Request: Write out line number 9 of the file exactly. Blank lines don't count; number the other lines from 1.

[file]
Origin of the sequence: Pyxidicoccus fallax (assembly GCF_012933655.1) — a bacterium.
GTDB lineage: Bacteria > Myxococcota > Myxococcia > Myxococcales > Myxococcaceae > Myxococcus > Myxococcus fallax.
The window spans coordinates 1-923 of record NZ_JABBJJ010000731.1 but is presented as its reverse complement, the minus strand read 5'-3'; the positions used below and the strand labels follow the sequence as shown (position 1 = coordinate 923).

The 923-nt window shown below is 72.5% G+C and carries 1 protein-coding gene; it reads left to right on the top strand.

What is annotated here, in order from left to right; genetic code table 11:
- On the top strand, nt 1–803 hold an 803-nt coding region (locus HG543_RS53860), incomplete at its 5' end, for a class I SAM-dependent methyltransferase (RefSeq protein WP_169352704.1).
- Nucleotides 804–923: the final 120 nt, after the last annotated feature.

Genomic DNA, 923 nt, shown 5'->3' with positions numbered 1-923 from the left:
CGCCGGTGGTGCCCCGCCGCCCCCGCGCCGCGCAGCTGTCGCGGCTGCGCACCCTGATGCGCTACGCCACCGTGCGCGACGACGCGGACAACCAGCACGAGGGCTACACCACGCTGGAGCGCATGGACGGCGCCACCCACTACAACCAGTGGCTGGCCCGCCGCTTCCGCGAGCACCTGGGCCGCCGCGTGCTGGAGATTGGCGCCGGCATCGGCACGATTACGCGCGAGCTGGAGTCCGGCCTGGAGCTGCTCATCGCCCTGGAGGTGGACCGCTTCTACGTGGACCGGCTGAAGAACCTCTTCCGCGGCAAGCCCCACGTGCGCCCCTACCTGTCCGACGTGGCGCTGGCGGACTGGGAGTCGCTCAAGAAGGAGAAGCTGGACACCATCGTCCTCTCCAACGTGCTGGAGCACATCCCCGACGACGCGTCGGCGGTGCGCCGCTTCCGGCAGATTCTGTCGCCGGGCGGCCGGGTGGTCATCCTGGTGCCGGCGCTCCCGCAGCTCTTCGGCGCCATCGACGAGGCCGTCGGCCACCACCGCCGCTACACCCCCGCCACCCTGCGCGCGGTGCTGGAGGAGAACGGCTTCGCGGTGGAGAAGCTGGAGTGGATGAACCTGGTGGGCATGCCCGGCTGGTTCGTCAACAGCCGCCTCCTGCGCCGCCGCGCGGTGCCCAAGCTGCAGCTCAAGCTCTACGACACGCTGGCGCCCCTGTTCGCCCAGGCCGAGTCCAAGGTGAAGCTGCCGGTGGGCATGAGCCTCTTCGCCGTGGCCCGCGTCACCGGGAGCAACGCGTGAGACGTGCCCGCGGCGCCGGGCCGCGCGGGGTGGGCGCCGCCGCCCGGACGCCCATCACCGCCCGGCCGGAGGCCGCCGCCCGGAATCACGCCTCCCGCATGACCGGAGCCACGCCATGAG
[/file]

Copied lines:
CGCCGGTGGTGCCCCGCCGCCCCCGCGCCGCGCAGCTGTCGCGGCTGCGCACCCTGATGCGCTACGCCACCGTGCGCGACGACGCGGACAACCAGCACGAGGGCTACACCACGCTGGAGCGCATGGACGGCGCCACCCACTACAACCAGTGGCTGGCCCGCCGCTTCCGCGAGCACCTGGGCCGCCGCGTGCTGGAGATTGGCGCCGGCATCGGCACGATTACGCGCGAGCTGGAGTCCGGCCTGGAGCTGCTCATCGCCCTGGAGGTGGACCGCTTCTACGTGGACCGGCTGAAGAACCTCTTCCGCGGCAAGCCCCACGTGCGCCCCTACCTGTCCGACGTGGCGCTGGCGGACTGGGAGTCGCTCAAGAAGGAGAAGCTGGACACCATCGTCCTCTCCAACGTGCTGGAGCACATCCCCGACGACGCGTCGGCGGTGCGCCGCTTCCGGCAGATTCTGTCGCCGGGCGGCCGGGTGGTCATCCTGGTGCCGGCGCTCCCGCAGCTCTTCGGCGCCATCGACGAGGCCGTCGGCCACCACCGCCGCTACACCCCCGCCACCCTGCGCGCGGTGCTGGAGGAGAACGGCTTCGCGGTGGAGAAGCTGGAGTGGATGAACCTGGTGGGCATGCCCGGCTGGTTCGTCAACAGCCGCCTCCTGCGCCGCCGCGCGGTGCCCAAGCTGCAGCTCAAGCTCTACGACACGCTGGCGCCCCTGTTCGCCCAGGCCGAGTCCAAGGTGAAGCTGCCGGTGGGCATGAGCCTCTTCGCCGTGGCCCGCGTCACCGGGAGCAACGCGTGAGACGTGCCCGCGGCGCCGGGCCGCGCGGGGTGGGCGCCGCCGCCCGGACGCCCATCACCGCCCGGCCGGAGGCCGCCGCCCGGAATCACGCCTCCCGCATGACCGGAGCCACGCCATGAG